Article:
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What's Queer About Autofiction? (Part 3)

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October 1990, New York City, photo by Tracey Litt This is the concluding installment of my conversation with Richard Scott Larson about fiction, nonfiction, autofiction, queerness, memory, community... Part 1 is available here , Part 2 here . Though this is the last installment, we deliberately kept away from any sort of concluding summary or anything like that — indeed, I'm not sure Richard meant his PS to be the final words here, it might have just been meant for me, but I thought it was absolutely the perfect spot to bring all this to a close.    David Wojnarowicz 15 Dec Dear R— Reading through your most recent letter helped me identify what’s been lurking in my subconscious without my awareness, a question I hadn’t thought to ask — why do I (and you?) hunger for explicitly, determinedly queer writing now ? I thought about this while reading a short piece by Sam Moore at Frieze about Daniel Levy’s Met Gala appropriation of David Wojnarowicz. I like Levy’s public persona, but h

What's Queer About Autofiction? (Part 2)

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This is part two of a three-part epistolary conversation in which Richard Scott Larson and I toss around a bunch of ideas and speculations about queerness, fiction, nonfiction, and autofiction. (Part 1 is here . Part 3 is here .) 24 Oct Dear R— It’s been a busy, hectic time at work, and in my occasional moments of freedom and lucidity over the last week I have jotted down notes toward a new letter to you. These fragments and shards for now are what will need to stand in here for something resembling thought. I will try to make my next letter coherent, but I can make no promises, as I’m not sure my coherence or incoherence is entirely under my control... * Andrew Chan writes of Louise Glück’s new collection of poetry: “Reading Louise Glück through the years has often felt like being friends with someone incapable of small talk.” This is indeed true of Glück (whose work I love) and also the opposite of what I cherish in, especially, the New Narrative writers, who sometimes (at their be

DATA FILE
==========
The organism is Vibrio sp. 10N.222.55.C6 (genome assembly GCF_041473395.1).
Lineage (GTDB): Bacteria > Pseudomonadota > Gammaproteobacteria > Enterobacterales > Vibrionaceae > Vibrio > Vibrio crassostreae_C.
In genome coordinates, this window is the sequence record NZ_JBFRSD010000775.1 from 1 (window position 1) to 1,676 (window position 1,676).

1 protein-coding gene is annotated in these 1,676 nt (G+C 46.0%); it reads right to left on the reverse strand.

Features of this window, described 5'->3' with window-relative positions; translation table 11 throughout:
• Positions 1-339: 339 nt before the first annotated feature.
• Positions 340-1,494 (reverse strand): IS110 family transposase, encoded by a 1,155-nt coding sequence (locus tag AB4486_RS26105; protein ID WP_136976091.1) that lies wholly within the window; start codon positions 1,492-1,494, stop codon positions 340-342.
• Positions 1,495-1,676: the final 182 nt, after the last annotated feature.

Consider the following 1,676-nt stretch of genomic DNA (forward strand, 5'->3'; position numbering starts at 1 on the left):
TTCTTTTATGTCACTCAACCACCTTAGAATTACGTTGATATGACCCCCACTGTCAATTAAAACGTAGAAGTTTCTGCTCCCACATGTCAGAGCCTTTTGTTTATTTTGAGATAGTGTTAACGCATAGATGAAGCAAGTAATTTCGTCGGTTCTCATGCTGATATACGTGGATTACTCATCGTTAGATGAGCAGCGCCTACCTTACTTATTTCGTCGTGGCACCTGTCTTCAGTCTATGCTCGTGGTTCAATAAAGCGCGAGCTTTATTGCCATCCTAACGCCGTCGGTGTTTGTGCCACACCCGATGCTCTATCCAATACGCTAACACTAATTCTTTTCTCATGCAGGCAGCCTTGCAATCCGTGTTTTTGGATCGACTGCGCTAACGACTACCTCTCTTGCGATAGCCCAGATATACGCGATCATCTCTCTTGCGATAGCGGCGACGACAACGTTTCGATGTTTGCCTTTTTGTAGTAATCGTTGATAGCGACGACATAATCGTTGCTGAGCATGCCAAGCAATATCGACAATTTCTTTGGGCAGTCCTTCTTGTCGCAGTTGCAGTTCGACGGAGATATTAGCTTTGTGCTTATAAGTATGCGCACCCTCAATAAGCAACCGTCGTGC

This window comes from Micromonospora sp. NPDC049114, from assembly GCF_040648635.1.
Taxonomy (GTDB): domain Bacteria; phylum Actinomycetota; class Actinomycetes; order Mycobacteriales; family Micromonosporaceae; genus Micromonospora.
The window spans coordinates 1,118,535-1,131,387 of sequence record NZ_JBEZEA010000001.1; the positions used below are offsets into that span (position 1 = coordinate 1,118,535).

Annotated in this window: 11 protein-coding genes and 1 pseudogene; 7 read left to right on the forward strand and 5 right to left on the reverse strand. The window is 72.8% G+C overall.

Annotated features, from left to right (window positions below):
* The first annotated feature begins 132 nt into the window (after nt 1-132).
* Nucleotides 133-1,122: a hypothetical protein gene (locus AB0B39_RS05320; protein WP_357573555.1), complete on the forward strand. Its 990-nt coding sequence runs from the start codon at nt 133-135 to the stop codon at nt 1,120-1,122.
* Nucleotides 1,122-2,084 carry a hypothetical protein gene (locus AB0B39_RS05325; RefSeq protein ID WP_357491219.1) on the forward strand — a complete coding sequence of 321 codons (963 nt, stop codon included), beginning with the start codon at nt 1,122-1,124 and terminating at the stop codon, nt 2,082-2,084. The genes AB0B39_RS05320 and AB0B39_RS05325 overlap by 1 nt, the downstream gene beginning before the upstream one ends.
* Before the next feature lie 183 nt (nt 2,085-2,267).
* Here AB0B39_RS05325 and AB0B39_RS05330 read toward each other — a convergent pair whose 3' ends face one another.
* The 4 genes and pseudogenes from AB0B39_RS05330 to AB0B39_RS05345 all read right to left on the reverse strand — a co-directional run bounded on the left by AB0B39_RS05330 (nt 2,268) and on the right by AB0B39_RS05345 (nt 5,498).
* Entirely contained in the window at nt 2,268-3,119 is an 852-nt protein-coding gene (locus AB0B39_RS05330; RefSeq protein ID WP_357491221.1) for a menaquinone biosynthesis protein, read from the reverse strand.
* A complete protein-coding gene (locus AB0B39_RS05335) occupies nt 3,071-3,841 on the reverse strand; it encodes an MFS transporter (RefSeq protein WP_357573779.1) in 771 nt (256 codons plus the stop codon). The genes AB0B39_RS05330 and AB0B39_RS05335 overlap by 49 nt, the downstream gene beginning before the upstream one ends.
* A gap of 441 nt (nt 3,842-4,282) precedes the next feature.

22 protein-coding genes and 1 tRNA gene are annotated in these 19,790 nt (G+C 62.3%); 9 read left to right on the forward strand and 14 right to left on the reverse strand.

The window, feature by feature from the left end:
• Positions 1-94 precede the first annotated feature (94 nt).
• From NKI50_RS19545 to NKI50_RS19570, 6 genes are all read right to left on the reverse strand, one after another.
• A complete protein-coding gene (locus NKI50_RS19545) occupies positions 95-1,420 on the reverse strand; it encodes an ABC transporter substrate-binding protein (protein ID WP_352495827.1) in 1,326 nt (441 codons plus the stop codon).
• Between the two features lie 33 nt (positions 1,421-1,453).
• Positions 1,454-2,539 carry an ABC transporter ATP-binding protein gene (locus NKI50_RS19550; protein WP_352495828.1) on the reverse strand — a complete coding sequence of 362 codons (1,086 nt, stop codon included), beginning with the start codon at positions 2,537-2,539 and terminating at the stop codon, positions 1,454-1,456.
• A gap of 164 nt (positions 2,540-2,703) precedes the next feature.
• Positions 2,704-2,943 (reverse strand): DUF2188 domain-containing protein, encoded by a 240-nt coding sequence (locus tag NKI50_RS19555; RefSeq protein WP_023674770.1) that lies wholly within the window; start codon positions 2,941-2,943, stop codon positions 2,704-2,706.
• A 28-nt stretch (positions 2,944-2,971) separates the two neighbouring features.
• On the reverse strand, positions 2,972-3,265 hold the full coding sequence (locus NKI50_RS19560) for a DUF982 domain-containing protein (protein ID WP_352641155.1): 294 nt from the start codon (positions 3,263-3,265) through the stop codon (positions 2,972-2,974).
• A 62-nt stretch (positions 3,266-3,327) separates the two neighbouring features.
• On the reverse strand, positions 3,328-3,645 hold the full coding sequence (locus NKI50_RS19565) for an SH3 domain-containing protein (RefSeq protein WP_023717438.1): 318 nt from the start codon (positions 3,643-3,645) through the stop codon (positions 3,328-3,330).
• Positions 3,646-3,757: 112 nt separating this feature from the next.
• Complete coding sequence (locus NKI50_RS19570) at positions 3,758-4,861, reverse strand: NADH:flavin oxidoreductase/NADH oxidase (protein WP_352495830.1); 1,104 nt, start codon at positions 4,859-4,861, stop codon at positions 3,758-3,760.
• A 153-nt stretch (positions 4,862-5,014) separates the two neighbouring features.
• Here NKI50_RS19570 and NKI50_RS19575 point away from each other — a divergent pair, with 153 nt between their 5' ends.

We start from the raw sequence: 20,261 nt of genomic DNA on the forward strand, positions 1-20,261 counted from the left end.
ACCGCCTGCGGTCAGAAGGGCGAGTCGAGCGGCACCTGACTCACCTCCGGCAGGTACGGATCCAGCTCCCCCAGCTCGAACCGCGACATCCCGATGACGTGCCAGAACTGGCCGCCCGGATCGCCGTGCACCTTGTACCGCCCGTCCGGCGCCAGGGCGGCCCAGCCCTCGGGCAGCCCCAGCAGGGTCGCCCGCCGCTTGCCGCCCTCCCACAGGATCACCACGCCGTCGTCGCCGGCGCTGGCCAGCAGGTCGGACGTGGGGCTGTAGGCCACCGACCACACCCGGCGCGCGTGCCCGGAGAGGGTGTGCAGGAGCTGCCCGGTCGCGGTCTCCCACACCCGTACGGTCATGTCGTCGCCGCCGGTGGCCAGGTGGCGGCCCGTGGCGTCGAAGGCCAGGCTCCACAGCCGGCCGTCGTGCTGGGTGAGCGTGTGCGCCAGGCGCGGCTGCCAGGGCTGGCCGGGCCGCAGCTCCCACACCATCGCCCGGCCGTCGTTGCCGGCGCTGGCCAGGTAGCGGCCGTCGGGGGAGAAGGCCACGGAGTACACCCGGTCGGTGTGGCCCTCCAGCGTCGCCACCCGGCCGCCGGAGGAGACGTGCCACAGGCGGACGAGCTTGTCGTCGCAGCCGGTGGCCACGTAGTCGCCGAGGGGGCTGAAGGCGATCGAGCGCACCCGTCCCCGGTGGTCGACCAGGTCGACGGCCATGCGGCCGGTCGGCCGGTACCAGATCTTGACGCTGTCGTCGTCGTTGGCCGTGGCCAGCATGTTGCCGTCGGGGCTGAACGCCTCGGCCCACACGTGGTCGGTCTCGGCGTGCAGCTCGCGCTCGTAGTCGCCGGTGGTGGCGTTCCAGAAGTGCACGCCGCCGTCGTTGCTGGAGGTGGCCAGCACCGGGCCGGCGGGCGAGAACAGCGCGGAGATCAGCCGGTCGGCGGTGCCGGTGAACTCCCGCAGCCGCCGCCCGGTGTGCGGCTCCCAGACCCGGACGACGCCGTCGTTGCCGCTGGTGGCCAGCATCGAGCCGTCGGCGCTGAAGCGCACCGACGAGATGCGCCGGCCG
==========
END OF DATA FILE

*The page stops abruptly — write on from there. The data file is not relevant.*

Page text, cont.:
What's Queer About Autofiction? (Part 1)

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Claude Cahun   For some time now, my friend Richard Scott Larson and I have been chatting about fiction, nonfiction, and queerness. At some point this fall, I proposed that we should maybe try exploring in a slightly more formal and public way. Thus, in October we began sending letters back and forth. Our letters are an exploration, so they are full of digressions, speculations, citations — rough drafts of essays, in some ways. Life was busy for both of us during this time, and we had a tendency to go long in what we wrote, so the whole conversation took a few months. That's a virtue of this experiment, I think, because we approached the material in different moods, under different sorts of duress, and the us of October is not quite the us of January. We are publishing the whole conversation here in three parts over the course of this week. This is the first part. (Part 2 is here. Part 3 is here .)   6 Oct Dear R— You and I have been talking informally for some time, here and the

Trauma Plots

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In The New Yorker , Parul Sehgal writes that the "invocation of trauma promises access to some well-guarded bloody chamber; increasingly, though, we feel as if we have entered a rather generic motel room, with all the signs of heavy turnover."  I am generally sympathetic to Sehgal's complaints here about the ways "trauma" has saturated so many narratives — I've been grumpy about this imprecise, all-encompassing, self-justifying, shallow use of the term "trauma" for at least a decade now, ever since I was introduced to the world of "trauma studies" in literary theory, a field I was particularly suspicious of because, among other things, it didn't seem to understand how fiction works. One way trauma has been deployed has been to indicate Seriousness in novels, a move I've perhaps been especially repulsed by because I find a lot of Very Serious Novels very very uninteresting . However, for me, Sehgal's outcry is simultaneou